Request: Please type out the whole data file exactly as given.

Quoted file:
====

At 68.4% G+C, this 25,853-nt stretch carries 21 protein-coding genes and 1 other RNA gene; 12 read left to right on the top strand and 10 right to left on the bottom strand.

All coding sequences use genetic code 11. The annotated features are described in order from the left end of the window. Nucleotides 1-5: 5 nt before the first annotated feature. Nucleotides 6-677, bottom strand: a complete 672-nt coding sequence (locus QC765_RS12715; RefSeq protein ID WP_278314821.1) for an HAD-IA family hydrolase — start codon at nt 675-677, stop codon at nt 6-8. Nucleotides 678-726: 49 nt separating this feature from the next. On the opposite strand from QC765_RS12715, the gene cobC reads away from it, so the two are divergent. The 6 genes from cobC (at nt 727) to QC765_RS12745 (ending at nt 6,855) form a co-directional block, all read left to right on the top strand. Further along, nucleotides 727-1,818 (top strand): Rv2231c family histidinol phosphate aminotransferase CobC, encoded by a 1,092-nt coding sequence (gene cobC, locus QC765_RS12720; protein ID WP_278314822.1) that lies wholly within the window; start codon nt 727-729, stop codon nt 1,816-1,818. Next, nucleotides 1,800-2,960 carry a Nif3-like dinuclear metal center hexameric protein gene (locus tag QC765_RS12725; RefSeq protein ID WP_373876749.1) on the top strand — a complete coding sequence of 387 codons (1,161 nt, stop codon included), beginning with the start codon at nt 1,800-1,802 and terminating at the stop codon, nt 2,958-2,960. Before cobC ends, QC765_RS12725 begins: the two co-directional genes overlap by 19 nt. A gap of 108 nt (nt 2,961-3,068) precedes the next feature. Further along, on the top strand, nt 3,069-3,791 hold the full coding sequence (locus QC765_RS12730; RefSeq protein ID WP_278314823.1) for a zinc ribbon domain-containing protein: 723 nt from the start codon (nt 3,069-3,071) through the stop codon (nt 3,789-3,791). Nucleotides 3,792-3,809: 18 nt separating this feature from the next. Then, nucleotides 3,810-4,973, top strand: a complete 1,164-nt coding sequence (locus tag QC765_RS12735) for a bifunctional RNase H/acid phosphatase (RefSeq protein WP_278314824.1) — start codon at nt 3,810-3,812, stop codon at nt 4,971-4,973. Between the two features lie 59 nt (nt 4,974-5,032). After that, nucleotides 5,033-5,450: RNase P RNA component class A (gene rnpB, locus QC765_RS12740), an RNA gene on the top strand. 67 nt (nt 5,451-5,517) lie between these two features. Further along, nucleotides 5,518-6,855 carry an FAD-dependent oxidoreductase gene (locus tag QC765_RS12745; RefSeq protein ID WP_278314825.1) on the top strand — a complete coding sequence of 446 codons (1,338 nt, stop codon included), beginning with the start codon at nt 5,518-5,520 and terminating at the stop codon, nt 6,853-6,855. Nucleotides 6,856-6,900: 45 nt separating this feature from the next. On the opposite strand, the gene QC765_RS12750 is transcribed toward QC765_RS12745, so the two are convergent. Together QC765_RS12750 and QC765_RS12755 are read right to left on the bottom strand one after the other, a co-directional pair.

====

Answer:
At 68.4% G+C, this 25,853-nt stretch carries 21 protein-coding genes and 1 other RNA gene; 12 read left to right on the top strand and 10 right to left on the bottom strand.

All coding sequences use genetic code 11. The annotated features are described in order from the left end of the window. Nucleotides 1-5: 5 nt before the first annotated feature. Nucleotides 6-677, bottom strand: a complete 672-nt coding sequence (locus QC765_RS12715; RefSeq protein ID WP_278314821.1) for an HAD-IA family hydrolase — start codon at nt 675-677, stop codon at nt 6-8. Nucleotides 678-726: 49 nt separating this feature from the next. On the opposite strand from QC765_RS12715, the gene cobC reads away from it, so the two are divergent. The 6 genes from cobC (at nt 727) to QC765_RS12745 (ending at nt 6,855) form a co-directional block, all read left to right on the top strand. Further along, nucleotides 727-1,818 (top strand): Rv2231c family histidinol phosphate aminotransferase CobC, encoded by a 1,092-nt coding sequence (gene cobC, locus QC765_RS12720; protein ID WP_278314822.1) that lies wholly within the window; start codon nt 727-729, stop codon nt 1,816-1,818. Next, nucleotides 1,800-2,960 carry a Nif3-like dinuclear metal center hexameric protein gene (locus tag QC765_RS12725; RefSeq protein ID WP_373876749.1) on the top strand — a complete coding sequence of 387 codons (1,161 nt, stop codon included), beginning with the start codon at nt 1,800-1,802 and terminating at the stop codon, nt 2,958-2,960. Before cobC ends, QC765_RS12725 begins: the two co-directional genes overlap by 19 nt. A gap of 108 nt (nt 2,961-3,068) precedes the next feature. Further along, on the top strand, nt 3,069-3,791 hold the full coding sequence (locus QC765_RS12730; RefSeq protein ID WP_278314823.1) for a zinc ribbon domain-containing protein: 723 nt from the start codon (nt 3,069-3,071) through the stop codon (nt 3,789-3,791). Nucleotides 3,792-3,809: 18 nt separating this feature from the next. Then, nucleotides 3,810-4,973, top strand: a complete 1,164-nt coding sequence (locus tag QC765_RS12735) for a bifunctional RNase H/acid phosphatase (RefSeq protein WP_278314824.1) — start codon at nt 3,810-3,812, stop codon at nt 4,971-4,973. Between the two features lie 59 nt (nt 4,974-5,032). After that, nucleotides 5,033-5,450: RNase P RNA component class A (gene rnpB, locus QC765_RS12740), an RNA gene on the top strand. 67 nt (nt 5,451-5,517) lie between these two features. Further along, nucleotides 5,518-6,855 carry an FAD-dependent oxidoreductase gene (locus tag QC765_RS12745; RefSeq protein ID WP_278314825.1) on the top strand — a complete coding sequence of 446 codons (1,338 nt, stop codon included), beginning with the start codon at nt 5,518-5,520 and terminating at the stop codon, nt 6,853-6,855. Nucleotides 6,856-6,900: 45 nt separating this feature from the next. On the opposite strand, the gene QC765_RS12750 is transcribed toward QC765_RS12745, so the two are convergent. Together QC765_RS12750 and QC765_RS12755 are read right to left on the bottom strand one after the other, a co-directional pair.